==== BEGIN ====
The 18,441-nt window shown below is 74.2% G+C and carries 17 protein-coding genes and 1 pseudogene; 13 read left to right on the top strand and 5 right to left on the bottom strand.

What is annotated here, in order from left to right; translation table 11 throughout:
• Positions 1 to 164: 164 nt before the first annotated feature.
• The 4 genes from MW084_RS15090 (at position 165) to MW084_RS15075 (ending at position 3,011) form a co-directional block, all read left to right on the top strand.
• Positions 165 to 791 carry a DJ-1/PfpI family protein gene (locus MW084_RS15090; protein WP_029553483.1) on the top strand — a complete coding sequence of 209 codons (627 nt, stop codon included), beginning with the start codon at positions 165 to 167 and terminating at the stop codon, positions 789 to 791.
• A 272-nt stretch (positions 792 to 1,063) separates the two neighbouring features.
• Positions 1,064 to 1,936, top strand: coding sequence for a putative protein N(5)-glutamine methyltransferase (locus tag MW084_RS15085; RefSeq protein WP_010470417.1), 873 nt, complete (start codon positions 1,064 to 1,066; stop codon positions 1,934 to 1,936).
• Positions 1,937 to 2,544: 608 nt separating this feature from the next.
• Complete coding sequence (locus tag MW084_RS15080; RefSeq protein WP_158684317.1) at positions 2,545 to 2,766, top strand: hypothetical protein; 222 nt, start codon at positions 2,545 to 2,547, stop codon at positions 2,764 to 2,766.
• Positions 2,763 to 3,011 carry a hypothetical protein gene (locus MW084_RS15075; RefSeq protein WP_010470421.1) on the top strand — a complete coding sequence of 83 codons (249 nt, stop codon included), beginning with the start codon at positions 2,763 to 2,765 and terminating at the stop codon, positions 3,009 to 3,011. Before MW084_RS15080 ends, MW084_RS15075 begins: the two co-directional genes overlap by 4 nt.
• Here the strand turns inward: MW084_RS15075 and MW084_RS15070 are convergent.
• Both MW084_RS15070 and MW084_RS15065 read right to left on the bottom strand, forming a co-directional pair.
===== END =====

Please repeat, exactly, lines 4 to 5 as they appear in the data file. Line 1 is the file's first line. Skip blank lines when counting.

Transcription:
• The 4 genes from MW084_RS15090 (at position 165) to MW084_RS15075 (ending at position 3,011) form a co-directional block, all read left to right on the top strand.
• Positions 165 to 791 carry a DJ-1/PfpI family protein gene (locus MW084_RS15090; protein WP_029553483.1) on the top strand — a complete coding sequence of 209 codons (627 nt, stop codon included), beginning with the start codon at positions 165 to 167 and terminating at the stop codon, positions 789 to 791.